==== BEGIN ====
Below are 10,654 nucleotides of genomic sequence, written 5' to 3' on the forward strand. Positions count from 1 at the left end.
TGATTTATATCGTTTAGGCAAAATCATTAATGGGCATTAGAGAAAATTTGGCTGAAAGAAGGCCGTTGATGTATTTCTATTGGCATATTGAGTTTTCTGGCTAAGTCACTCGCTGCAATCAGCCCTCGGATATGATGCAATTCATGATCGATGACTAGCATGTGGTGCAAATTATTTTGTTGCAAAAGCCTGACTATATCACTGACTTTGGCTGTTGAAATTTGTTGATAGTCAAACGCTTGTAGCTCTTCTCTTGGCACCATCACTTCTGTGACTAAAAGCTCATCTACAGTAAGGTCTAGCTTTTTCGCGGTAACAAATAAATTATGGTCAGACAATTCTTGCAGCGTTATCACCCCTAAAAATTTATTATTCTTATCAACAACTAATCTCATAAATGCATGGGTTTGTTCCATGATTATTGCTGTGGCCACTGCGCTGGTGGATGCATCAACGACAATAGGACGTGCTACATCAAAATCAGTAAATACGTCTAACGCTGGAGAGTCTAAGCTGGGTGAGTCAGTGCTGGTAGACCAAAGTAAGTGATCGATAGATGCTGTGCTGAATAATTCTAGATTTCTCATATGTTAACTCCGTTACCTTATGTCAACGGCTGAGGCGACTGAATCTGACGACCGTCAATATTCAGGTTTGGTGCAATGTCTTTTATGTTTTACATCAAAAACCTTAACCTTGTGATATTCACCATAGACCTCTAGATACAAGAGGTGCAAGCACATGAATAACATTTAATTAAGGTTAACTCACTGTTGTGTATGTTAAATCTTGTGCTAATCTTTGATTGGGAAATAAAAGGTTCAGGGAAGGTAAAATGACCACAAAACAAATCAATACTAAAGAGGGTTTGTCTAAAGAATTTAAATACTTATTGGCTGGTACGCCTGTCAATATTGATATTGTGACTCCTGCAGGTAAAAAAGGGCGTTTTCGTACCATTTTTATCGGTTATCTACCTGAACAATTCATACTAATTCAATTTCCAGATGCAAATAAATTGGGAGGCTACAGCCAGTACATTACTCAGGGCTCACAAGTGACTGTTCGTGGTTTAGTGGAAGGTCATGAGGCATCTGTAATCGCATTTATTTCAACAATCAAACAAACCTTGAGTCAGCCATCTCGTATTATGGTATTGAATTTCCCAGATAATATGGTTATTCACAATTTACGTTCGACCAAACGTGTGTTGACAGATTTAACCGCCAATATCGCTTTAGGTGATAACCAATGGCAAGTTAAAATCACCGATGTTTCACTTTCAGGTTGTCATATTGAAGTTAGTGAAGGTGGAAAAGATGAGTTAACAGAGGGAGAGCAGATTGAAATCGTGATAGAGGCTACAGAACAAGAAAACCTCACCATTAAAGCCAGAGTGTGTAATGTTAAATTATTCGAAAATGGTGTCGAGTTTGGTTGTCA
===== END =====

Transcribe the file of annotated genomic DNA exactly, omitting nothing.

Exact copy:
Below are 10,654 nucleotides of genomic sequence, written 5' to 3' on the forward strand. Positions count from 1 at the left end.
TGATTTATATCGTTTAGGCAAAATCATTAATGGGCATTAGAGAAAATTTGGCTGAAAGAAGGCCGTTGATGTATTTCTATTGGCATATTGAGTTTTCTGGCTAAGTCACTCGCTGCAATCAGCCCTCGGATATGATGCAATTCATGATCGATGACTAGCATGTGGTGCAAATTATTTTGTTGCAAAAGCCTGACTATATCACTGACTTTGGCTGTTGAAATTTGTTGATAGTCAAACGCTTGTAGCTCTTCTCTTGGCACCATCACTTCTGTGACTAAAAGCTCATCTACAGTAAGGTCTAGCTTTTTCGCGGTAACAAATAAATTATGGTCAGACAATTCTTGCAGCGTTATCACCCCTAAAAATTTATTATTCTTATCAACAACTAATCTCATAAATGCATGGGTTTGTTCCATGATTATTGCTGTGGCCACTGCGCTGGTGGATGCATCAACGACAATAGGACGTGCTACATCAAAATCAGTAAATACGTCTAACGCTGGAGAGTCTAAGCTGGGTGAGTCAGTGCTGGTAGACCAAAGTAAGTGATCGATAGATGCTGTGCTGAATAATTCTAGATTTCTCATATGTTAACTCCGTTACCTTATGTCAACGGCTGAGGCGACTGAATCTGACGACCGTCAATATTCAGGTTTGGTGCAATGTCTTTTATGTTTTACATCAAAAACCTTAACCTTGTGATATTCACCATAGACCTCTAGATACAAGAGGTGCAAGCACATGAATAACATTTAATTAAGGTTAACTCACTGTTGTGTATGTTAAATCTTGTGCTAATCTTTGATTGGGAAATAAAAGGTTCAGGGAAGGTAAAATGACCACAAAACAAATCAATACTAAAGAGGGTTTGTCTAAAGAATTTAAATACTTATTGGCTGGTACGCCTGTCAATATTGATATTGTGACTCCTGCAGGTAAAAAAGGGCGTTTTCGTACCATTTTTATCGGTTATCTACCTGAACAATTCATACTAATTCAATTTCCAGATGCAAATAAATTGGGAGGCTACAGCCAGTACATTACTCAGGGCTCACAAGTGACTGTTCGTGGTTTAGTGGAAGGTCATGAGGCATCTGTAATCGCATTTATTTCAACAATCAAACAAACCTTGAGTCAGCCATCTCGTATTATGGTATTGAATTTCCCAGATAATATGGTTATTCACAATTTACGTTCGACCAAACGTGTGTTGACAGATTTAACCGCCAATATCGCTTTAGGTGATAACCAATGGCAAGTTAAAATCACCGATGTTTCACTTTCAGGTTGTCATATTGAAGTTAGTGAAGGTGGAAAAGATGAGTTAACAGAGGGAGAGCAGATTGAAATCGTGATAGAGGCTACAGAACAAGAAAACCTCACCATTAAAGCCAGAGTGTGTAATGTTAAATTATTCGAAAATGGTGTCGAGTTTGGTTGTCA